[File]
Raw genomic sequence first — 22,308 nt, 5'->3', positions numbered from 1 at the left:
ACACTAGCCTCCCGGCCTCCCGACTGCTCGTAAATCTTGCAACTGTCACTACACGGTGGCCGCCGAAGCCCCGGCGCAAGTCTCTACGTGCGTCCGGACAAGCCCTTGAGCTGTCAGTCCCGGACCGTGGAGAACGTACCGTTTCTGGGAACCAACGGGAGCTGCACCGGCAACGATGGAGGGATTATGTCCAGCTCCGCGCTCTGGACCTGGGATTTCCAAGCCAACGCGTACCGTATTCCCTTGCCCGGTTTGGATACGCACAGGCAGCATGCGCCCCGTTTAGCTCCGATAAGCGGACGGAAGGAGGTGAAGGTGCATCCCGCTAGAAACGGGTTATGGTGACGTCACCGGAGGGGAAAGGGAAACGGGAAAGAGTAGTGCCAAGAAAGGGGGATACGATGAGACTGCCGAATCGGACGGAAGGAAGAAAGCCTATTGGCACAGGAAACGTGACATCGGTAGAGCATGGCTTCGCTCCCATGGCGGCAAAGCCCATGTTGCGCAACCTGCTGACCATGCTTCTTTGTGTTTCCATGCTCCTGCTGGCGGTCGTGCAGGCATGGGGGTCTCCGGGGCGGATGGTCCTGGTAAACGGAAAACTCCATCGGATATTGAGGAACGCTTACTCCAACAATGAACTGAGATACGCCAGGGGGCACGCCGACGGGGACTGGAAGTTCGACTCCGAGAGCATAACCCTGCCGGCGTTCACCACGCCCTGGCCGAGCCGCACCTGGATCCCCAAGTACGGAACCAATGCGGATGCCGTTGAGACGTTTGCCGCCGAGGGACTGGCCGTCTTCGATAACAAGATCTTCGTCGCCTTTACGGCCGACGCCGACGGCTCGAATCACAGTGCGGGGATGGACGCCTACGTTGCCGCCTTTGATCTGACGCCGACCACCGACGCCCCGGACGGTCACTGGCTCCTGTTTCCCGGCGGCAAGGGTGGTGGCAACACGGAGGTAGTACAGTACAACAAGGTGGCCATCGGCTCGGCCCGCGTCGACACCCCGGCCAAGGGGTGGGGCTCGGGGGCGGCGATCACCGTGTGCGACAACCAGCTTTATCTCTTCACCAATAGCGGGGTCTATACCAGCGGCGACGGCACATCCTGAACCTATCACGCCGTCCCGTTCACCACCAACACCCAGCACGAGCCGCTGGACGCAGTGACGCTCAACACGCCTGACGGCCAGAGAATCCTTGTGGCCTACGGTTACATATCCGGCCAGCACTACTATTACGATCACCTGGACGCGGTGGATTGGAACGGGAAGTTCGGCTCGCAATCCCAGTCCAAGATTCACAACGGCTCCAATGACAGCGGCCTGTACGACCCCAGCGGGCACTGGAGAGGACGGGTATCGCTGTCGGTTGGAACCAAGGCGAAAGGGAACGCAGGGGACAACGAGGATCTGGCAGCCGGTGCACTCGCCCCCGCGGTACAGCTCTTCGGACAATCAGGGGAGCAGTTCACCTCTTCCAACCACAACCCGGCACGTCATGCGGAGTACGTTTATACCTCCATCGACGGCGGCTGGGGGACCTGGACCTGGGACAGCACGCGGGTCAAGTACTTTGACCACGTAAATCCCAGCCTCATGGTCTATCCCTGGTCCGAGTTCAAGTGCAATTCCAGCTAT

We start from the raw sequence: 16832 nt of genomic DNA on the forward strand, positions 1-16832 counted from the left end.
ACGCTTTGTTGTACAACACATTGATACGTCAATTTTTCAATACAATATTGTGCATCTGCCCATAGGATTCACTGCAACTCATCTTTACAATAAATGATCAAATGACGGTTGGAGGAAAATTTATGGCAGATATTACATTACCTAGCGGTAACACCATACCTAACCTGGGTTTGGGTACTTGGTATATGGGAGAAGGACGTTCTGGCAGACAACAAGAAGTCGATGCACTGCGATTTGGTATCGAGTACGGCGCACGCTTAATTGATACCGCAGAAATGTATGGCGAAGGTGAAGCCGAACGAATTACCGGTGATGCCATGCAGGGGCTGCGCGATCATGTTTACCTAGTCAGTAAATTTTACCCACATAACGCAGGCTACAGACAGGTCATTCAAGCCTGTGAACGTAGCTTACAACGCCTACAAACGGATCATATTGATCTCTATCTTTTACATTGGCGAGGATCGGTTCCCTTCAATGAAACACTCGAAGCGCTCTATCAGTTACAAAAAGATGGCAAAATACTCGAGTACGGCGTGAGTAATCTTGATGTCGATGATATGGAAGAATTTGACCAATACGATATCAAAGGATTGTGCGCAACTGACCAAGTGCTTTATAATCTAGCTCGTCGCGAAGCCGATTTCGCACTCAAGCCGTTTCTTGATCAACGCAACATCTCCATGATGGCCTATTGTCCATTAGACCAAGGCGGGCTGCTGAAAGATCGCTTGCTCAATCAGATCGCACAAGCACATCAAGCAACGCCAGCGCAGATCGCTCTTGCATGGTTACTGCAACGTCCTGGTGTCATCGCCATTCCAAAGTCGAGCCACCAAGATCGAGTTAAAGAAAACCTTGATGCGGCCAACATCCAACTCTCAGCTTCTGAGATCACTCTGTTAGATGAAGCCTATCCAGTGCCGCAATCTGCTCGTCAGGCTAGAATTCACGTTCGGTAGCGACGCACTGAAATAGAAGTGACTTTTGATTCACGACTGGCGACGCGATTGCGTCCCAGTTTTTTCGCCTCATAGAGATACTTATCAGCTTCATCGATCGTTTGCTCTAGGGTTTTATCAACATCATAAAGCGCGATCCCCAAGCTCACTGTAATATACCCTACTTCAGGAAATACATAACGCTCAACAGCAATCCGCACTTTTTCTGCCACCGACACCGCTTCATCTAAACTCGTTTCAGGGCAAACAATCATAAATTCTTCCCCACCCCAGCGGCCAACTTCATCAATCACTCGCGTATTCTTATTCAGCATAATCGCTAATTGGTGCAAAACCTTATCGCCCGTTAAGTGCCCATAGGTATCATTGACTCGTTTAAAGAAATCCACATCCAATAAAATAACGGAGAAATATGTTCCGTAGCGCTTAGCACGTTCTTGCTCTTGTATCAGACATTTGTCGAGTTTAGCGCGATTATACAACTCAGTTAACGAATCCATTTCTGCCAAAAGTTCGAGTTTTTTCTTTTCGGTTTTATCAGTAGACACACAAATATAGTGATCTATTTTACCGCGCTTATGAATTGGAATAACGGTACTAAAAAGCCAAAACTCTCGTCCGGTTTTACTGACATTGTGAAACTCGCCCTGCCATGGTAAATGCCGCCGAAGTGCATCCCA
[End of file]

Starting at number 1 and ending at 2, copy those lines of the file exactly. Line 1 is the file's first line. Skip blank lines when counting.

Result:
Raw genomic sequence first — 22,308 nt, 5'->3', positions numbered from 1 at the left:
ACACTAGCCTCCCGGCCTCCCGACTGCTCGTAAATCTTGCAACTGTCACTACACGGTGGCCGCCGAAGCCCCGGCGCAAGTCTCTACGTGCGTCCGGACAAGCCCTTGAGCTGTCAGTCCCGGACCGTGGAGAACGTACCGTTTCTGGGAACCAACGGGAGCTGCACCGGCAACGATGGAGGGATTATGTCCAGCTCCGCGCTCTGGACCTGGGATTTCCAAGCCAACGCGTACCGTATTCCCTTGCCCGGTTTGGATACGCACAGGCAGCATGCGCCCCGTTTAGCTCCGATAAGCGGACGGAAGGAGGTGAAGGTGCATCCCGCTAGAAACGGGTTATGGTGACGTCACCGGAGGGGAAAGGGAAACGGGAAAGAGTAGTGCCAAGAAAGGGGGATACGATGAGACTGCCGAATCGGACGGAAGGAAGAAAGCCTATTGGCACAGGAAACGTGACATCGGTAGAGCATGGCTTCGCTCCCATGGCGGCAAAGCCCATGTTGCGCAACCTGCTGACCATGCTTCTTTGTGTTTCCATGCTCCTGCTGGCGGTCGTGCAGGCATGGGGGTCTCCGGGGCGGATGGTCCTGGTAAACGGAAAACTCCATCGGATATTGAGGAACGCTTACTCCAACAATGAACTGAGATACGCCAGGGGGCACGCCGACGGGGACTGGAAGTTCGACTCCGAGAGCATAACCCTGCCGGCGTTCACCACGCCCTGGCCGAGCCGCACCTGGATCCCCAAGTACGGAACCAATGCGGATGCCGTTGAGACGTTTGCCGCCGAGGGACTGGCCGTCTTCGATAACAAGATCTTCGTCGCCTTTACGGCCGACGCCGACGGCTCGAATCACAGTGCGGGGATGGACGCCTACGTTGCCGCCTTTGATCTGACGCCGACCACCGACGCCCCGGACGGTCACTGGCTCCTGTTTCCCGGCGGCAAGGGTGGTGGCAACACGGAGGTAGTACAGTACAACAAGGTGGCCATCGGCTCGGCCCGCGTCGACACCCCGGCCAAGGGGTGGGGCTCGGGGGCGGCGATCACCGTGTGCGACAACCAGCTTTATCTCTTCACCAATAGCGGGGTCTATACCAGCGGCGACGGCACATCCTGAACCTATCACGCCGTCCCGTTCACCACCAACACCCAGCACGAGCCGCTGGACGCAGTGACGCTCAACACGCCTGACGGCCAGAGAATCCTTGTGGCCTACGGTTACATATCCGGCCAGCACTACTATTACGATCACCTGGACGCGGTGGATTGGAACGGGAAGTTCGGCTCGCAATCCCAGTCCAAGATTCACAACGGCTCCAATGACAGCGGCCTGTACGACCCCAGCGGGCACTGGAGAGGACGGGTATCGCTGTCGGTTGGAACCAAGGCGAAAGGGAACGCAGGGGACAACGAGGATCTGGCAGCCGGTGCACTCGCCCCCGCGGTACAGCTCTTCGGACAATCAGGGGAGCAGTTCACCTCTTCCAACCACAACCCGGCACGTCATGCGGAGTACGTTTATACCTCCATCGACGGCGGCTGGGGGACCTGGACCTGGGACAGCACGCGGGTCAAGTACTTTGACCACGTAAATCCCAGCCTCATGGTCTATCCCTGGTCCGAGTTCAAGTGCAATTCCAGCTAT